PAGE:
The most succinct summing up of Mother Teresa’s life and work remains, in my view, by the Chairman of the Nobel Committee Prof. John Sannes, in his speech at the Nobel Prize ceremony in Oslo in 1979. He said: “The hallmark of her work has been respect for the individual and the individual’s worth and dignity. The loneliest and the most wretched, the dying destitute, the abandoned lepers, have all been received by her and her Sisters with warm compassion devoid of condescension, based on her reverence for Christ in man ... In her eyes, the person who, in the accepted sense, is the recipient, is also the giver and the one who gives the most, Giving — giving something of oneself — is what confers real joy, and the person who is allowed to give is the one who receives the most precious gift ... This is the life of Mother Teresa and her Sisters — a life of strict poverty and long days and nights of toil, a life that affords little room for other joys but the most precious.”
After the Award ceremony, typically, she refused the traditional banquet and instead asked the organisers to give her the money thus saved to feed ‘her poor’. People were so moved by this simple gesture that even little children contributed their pocket money. In the process, she collected almost twice the Prize money. Clearly Mother Teresa was by now recognised as the world’s foremost conscience keeper.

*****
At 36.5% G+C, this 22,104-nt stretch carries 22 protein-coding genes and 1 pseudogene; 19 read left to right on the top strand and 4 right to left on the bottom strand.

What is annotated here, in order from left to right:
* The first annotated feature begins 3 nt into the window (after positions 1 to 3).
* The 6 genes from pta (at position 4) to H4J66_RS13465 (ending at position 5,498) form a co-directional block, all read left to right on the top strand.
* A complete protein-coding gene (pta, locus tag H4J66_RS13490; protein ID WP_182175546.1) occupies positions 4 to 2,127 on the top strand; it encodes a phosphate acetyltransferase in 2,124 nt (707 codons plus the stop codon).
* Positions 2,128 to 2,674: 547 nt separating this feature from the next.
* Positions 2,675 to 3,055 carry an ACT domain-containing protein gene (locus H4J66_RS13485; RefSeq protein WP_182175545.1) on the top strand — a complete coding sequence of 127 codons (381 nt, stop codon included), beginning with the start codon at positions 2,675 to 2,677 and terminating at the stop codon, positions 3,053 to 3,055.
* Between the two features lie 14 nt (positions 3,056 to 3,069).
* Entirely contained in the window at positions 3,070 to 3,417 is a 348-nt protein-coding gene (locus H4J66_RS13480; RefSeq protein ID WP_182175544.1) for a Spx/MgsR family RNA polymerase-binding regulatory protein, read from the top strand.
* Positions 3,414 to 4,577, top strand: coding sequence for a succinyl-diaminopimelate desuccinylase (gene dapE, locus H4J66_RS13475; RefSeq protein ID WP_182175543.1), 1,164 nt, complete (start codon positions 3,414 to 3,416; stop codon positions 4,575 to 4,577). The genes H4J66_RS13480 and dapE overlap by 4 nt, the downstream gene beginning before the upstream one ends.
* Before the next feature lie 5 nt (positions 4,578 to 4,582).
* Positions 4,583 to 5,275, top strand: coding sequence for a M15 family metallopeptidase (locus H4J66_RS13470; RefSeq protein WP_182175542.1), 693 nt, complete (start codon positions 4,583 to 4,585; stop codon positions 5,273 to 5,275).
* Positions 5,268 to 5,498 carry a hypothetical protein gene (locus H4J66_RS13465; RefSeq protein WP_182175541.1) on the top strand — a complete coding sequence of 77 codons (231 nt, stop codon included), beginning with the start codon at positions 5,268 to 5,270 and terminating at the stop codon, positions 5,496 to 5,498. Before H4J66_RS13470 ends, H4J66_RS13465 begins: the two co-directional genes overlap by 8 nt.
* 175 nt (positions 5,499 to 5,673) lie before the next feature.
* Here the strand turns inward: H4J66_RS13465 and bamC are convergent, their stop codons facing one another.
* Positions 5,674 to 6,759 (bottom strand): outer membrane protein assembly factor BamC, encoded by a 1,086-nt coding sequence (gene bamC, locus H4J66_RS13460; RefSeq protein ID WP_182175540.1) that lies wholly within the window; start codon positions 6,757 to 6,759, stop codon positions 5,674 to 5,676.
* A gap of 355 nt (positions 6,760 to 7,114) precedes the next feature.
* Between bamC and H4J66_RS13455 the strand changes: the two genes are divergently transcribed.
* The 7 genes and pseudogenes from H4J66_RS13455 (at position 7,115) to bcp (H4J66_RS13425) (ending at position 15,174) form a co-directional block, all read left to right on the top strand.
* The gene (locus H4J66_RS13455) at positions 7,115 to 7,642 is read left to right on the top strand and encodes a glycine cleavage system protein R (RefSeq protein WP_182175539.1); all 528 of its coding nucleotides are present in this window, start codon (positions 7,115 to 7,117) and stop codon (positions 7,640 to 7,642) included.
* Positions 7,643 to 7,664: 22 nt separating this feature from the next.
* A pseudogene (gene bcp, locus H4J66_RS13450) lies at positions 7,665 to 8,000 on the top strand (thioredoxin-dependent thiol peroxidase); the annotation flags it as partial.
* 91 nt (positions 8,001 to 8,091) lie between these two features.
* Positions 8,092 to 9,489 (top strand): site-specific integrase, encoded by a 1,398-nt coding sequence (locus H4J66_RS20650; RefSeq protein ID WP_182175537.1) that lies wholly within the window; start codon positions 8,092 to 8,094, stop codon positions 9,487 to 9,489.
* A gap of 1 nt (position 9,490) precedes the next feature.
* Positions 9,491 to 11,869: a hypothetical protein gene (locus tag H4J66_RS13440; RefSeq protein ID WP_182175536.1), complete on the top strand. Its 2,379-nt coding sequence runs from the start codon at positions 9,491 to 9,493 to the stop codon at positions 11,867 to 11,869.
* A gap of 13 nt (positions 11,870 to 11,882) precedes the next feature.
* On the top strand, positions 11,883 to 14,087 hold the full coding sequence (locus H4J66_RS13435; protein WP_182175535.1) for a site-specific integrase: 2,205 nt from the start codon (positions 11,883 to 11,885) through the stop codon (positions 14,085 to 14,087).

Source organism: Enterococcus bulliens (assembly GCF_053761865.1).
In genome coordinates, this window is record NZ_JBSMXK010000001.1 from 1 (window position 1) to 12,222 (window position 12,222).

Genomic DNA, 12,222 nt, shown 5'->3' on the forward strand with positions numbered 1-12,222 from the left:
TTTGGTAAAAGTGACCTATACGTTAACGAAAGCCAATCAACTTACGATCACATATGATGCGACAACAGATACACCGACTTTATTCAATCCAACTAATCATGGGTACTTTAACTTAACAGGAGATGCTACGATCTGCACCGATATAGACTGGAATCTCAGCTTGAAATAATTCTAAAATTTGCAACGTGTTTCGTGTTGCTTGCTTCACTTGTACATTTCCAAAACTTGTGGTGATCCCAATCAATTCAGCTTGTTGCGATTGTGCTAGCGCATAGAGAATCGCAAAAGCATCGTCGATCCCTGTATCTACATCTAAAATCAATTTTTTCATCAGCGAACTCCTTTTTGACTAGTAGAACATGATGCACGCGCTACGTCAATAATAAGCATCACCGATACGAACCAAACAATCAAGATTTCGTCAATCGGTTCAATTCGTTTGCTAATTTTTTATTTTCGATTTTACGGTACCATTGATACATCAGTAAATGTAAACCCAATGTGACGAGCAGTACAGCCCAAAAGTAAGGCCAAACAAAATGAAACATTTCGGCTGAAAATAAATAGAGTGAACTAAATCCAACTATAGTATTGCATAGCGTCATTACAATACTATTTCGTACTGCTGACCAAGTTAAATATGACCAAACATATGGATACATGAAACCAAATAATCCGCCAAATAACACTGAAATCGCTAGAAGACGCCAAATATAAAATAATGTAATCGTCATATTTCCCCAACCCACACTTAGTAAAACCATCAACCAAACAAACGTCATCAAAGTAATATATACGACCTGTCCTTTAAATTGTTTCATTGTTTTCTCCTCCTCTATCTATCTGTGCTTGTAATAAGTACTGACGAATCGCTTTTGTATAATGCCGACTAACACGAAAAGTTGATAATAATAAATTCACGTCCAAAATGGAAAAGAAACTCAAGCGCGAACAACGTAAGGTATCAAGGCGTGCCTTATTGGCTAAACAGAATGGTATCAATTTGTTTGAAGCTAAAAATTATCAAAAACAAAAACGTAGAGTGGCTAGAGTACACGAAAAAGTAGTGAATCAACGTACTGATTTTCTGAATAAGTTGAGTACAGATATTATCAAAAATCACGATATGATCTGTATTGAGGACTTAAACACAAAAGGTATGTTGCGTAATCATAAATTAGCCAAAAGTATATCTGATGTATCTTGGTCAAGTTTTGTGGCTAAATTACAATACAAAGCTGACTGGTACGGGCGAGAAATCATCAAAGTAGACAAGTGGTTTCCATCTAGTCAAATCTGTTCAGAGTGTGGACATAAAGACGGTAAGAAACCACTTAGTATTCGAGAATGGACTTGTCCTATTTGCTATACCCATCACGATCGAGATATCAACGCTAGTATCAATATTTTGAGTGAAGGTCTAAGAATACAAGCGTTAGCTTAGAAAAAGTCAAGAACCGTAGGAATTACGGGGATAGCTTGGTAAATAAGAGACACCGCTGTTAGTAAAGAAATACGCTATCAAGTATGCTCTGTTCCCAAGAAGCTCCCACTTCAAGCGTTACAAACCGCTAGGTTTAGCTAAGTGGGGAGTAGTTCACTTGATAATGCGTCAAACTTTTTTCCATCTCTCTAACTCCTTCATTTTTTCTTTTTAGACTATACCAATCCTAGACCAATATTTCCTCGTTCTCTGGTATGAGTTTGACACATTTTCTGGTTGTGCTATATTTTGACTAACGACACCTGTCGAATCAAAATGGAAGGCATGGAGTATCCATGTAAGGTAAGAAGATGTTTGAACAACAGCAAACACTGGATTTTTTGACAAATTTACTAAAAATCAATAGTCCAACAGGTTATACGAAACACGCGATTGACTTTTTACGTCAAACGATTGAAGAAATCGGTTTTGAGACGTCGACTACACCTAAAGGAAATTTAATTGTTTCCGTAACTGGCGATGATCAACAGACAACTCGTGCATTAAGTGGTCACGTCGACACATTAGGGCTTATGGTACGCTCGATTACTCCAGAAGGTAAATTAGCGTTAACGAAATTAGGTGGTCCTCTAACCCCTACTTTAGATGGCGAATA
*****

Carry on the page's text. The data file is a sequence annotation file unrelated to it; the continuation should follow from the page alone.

This was a far cry from her early days. For almost 20 years, from 1929 to 1948, she remained an ordinary Loreto nun, teaching geography and catechism. Then on her famous train ride to Darjeeling in 1946, she received a Vision, an order as it were, that she was to leave the security and happiness of the Convent, and step into Calcutta’s streets and slums to begin the ‘real work’. In those days it was inconceivable for a simple nun, albeit by now the Principal of St. Mary’s school to leave her convent, and that too with her vows intact. It seemed absurd to even try to secure permission. Yet, in one of those many miracles that marked her life, her voice reached the Vatican itself. Two years of prayers and persistence paid off when the Vatican gave her the permission to try.
The next two years were those of great hardship. Imagine the Kolkata of 1948. The city which had not yet recovered from the Great Bengal Famine of 1941-42, when almost four million died and millions were rendered homeless. This was closely followed by the trauma of Partition which saw a million refugees additionally crowding every inch of space. Into this horror of deprivation stepped a small figure wearing a sari that cost a rupee, similar to those worn by the municipal sweepresses.
She had no companion, no helper and no money to speak of. She had so far lived a secure life in the Convent and knew nothing of a large city’s dangers. Although a voice in her cajoled her to return to the security of her convent, she instead stepped into the very slum that she used to see from her classroom window.